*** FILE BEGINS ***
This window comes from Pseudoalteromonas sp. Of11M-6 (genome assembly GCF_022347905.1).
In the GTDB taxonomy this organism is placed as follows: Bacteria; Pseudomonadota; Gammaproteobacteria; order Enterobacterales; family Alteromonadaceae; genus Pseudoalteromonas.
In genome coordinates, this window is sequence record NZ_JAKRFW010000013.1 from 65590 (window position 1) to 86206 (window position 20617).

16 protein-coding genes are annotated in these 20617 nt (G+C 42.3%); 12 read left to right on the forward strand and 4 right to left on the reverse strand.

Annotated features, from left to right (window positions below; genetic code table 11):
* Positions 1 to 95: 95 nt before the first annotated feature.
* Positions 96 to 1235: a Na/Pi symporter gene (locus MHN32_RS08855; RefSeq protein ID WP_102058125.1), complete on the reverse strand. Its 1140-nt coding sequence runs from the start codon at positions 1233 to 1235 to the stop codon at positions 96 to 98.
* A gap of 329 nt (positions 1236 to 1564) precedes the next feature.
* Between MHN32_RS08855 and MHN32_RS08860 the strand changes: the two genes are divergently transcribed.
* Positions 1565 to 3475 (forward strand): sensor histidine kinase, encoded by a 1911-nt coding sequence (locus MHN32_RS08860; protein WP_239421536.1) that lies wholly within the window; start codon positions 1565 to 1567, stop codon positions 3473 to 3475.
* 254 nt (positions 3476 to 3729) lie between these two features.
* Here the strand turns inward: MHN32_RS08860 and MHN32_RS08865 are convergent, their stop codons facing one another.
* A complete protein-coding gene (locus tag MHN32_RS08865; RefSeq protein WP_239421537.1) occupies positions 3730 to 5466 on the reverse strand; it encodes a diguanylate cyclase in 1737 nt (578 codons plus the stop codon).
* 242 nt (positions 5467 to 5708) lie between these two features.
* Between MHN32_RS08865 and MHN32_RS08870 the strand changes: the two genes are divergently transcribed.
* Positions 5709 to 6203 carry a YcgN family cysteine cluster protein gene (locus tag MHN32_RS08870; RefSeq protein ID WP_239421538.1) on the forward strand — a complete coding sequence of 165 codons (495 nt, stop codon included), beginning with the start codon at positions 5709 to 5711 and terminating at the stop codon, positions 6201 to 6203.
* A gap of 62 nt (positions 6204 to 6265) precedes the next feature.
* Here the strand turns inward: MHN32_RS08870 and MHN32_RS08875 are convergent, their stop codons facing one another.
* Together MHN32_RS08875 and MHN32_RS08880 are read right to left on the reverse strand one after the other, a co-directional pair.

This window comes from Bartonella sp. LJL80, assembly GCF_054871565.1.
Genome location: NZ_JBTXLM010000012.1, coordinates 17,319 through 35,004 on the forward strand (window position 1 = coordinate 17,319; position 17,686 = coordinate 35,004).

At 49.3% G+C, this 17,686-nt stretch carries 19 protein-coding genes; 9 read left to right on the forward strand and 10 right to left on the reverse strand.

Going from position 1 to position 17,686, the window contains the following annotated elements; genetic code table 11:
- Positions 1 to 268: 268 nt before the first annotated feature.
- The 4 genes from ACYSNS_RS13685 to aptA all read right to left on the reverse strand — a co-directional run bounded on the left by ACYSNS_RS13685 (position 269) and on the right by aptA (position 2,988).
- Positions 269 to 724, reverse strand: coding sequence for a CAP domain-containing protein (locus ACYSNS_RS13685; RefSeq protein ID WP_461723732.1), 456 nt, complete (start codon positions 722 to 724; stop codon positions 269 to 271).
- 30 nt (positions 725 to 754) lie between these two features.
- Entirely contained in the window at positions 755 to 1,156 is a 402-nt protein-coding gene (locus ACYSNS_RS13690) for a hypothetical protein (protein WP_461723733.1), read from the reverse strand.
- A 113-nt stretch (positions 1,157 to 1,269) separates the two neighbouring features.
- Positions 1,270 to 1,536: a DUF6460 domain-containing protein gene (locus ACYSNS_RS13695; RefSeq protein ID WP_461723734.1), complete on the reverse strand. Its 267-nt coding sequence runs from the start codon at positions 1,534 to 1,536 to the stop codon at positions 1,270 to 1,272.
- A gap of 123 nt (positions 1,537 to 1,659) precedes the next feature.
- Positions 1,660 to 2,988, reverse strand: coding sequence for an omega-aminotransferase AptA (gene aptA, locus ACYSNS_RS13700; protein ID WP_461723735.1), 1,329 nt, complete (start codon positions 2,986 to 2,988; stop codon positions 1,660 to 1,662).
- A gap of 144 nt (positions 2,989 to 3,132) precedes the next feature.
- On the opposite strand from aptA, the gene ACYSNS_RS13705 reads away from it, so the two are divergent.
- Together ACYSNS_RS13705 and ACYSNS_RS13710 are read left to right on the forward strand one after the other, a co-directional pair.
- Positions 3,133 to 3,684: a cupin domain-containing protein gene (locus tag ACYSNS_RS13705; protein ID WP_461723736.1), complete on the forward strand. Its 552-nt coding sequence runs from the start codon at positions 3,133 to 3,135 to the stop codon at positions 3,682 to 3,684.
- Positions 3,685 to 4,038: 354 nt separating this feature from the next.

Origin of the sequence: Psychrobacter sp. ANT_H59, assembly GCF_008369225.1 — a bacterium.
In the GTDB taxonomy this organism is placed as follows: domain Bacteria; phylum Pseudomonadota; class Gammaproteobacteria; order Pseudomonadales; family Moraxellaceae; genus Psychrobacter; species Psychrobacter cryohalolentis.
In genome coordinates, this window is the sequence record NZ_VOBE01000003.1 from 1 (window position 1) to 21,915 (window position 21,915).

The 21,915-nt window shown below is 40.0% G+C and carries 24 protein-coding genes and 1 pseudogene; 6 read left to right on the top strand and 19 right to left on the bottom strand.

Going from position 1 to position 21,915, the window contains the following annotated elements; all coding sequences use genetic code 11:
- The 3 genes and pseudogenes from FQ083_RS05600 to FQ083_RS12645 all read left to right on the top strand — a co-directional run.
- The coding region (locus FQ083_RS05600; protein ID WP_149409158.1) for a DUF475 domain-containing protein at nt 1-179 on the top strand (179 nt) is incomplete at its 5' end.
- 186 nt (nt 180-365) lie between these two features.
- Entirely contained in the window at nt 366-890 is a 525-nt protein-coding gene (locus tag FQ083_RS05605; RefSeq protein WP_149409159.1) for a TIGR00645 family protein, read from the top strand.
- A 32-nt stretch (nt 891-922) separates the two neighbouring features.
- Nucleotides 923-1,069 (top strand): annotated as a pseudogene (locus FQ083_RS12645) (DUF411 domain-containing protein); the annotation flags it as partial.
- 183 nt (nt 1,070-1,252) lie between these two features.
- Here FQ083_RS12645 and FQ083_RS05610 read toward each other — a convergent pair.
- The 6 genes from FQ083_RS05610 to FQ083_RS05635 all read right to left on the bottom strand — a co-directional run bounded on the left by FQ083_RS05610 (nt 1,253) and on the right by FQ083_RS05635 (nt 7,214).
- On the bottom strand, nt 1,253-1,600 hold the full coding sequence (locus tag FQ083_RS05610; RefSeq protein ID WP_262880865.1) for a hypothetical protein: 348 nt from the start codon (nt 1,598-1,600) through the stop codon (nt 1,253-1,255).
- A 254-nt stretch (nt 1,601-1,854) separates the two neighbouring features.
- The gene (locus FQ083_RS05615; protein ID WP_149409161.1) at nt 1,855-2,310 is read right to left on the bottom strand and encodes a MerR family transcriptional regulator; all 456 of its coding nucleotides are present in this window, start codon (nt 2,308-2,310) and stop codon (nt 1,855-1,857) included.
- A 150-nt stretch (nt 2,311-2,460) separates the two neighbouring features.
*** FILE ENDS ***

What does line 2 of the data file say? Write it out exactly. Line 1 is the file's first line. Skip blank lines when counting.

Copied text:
In the GTDB taxonomy this organism is placed as follows: Bacteria; Pseudomonadota; Gammaproteobacteria; order Enterobacterales; family Alteromonadaceae; genus Pseudoalteromonas.